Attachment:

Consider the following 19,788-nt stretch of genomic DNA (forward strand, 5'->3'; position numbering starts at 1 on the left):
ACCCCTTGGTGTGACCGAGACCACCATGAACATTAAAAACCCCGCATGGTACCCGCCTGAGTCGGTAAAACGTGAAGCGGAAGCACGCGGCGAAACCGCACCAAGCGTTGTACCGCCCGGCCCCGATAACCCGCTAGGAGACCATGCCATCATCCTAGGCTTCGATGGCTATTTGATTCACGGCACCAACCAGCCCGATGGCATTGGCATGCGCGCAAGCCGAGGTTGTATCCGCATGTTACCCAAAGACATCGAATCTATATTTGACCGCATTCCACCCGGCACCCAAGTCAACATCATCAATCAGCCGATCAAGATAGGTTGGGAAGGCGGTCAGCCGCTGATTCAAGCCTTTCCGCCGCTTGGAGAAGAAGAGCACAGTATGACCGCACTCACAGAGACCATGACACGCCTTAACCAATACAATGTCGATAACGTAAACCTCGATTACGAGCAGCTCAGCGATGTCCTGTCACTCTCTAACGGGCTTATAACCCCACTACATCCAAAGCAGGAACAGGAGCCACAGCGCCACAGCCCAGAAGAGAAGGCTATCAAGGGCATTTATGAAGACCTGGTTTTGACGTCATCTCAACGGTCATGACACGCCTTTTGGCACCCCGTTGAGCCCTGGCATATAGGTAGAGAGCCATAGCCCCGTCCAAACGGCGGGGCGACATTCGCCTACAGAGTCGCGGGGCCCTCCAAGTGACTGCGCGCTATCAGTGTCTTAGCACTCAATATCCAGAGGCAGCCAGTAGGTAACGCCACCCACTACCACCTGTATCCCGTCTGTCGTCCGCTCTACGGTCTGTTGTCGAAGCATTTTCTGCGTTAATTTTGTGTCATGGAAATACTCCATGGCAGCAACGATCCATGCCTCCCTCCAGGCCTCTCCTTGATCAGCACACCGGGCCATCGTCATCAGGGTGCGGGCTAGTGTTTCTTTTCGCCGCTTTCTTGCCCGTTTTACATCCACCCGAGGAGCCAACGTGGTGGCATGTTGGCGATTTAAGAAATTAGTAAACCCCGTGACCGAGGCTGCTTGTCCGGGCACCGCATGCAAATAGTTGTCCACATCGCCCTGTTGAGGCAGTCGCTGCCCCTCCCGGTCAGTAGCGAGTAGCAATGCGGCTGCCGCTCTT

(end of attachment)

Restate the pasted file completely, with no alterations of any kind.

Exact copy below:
Consider the following 19,788-nt stretch of genomic DNA (forward strand, 5'->3'; position numbering starts at 1 on the left):
ACCCCTTGGTGTGACCGAGACCACCATGAACATTAAAAACCCCGCATGGTACCCGCCTGAGTCGGTAAAACGTGAAGCGGAAGCACGCGGCGAAACCGCACCAAGCGTTGTACCGCCCGGCCCCGATAACCCGCTAGGAGACCATGCCATCATCCTAGGCTTCGATGGCTATTTGATTCACGGCACCAACCAGCCCGATGGCATTGGCATGCGCGCAAGCCGAGGTTGTATCCGCATGTTACCCAAAGACATCGAATCTATATTTGACCGCATTCCACCCGGCACCCAAGTCAACATCATCAATCAGCCGATCAAGATAGGTTGGGAAGGCGGTCAGCCGCTGATTCAAGCCTTTCCGCCGCTTGGAGAAGAAGAGCACAGTATGACCGCACTCACAGAGACCATGACACGCCTTAACCAATACAATGTCGATAACGTAAACCTCGATTACGAGCAGCTCAGCGATGTCCTGTCACTCTCTAACGGGCTTATAACCCCACTACATCCAAAGCAGGAACAGGAGCCACAGCGCCACAGCCCAGAAGAGAAGGCTATCAAGGGCATTTATGAAGACCTGGTTTTGACGTCATCTCAACGGTCATGACACGCCTTTTGGCACCCCGTTGAGCCCTGGCATATAGGTAGAGAGCCATAGCCCCGTCCAAACGGCGGGGCGACATTCGCCTACAGAGTCGCGGGGCCCTCCAAGTGACTGCGCGCTATCAGTGTCTTAGCACTCAATATCCAGAGGCAGCCAGTAGGTAACGCCACCCACTACCACCTGTATCCCGTCTGTCGTCCGCTCTACGGTCTGTTGTCGAAGCATTTTCTGCGTTAATTTTGTGTCATGGAAATACTCCATGGCAGCAACGATCCATGCCTCCCTCCAGGCCTCTCCTTGATCAGCACACCGGGCCATCGTCATCAGGGTGCGGGCTAGTGTTTCTTTTCGCCGCTTTCTTGCCCGTTTTACATCCACCCGAGGAGCCAACGTGGTGGCATGTTGGCGATTTAAGAAATTAGTAAACCCCGTGACCGAGGCTGCTTGTCCGGGCACCGCATGCAAATAGTTGTCCACATCGCCCTGTTGAGGCAGTCGCTGCCCCTCCCGGTCAGTAGCGAGTAGCAATGCGGCTGCCGCTCTT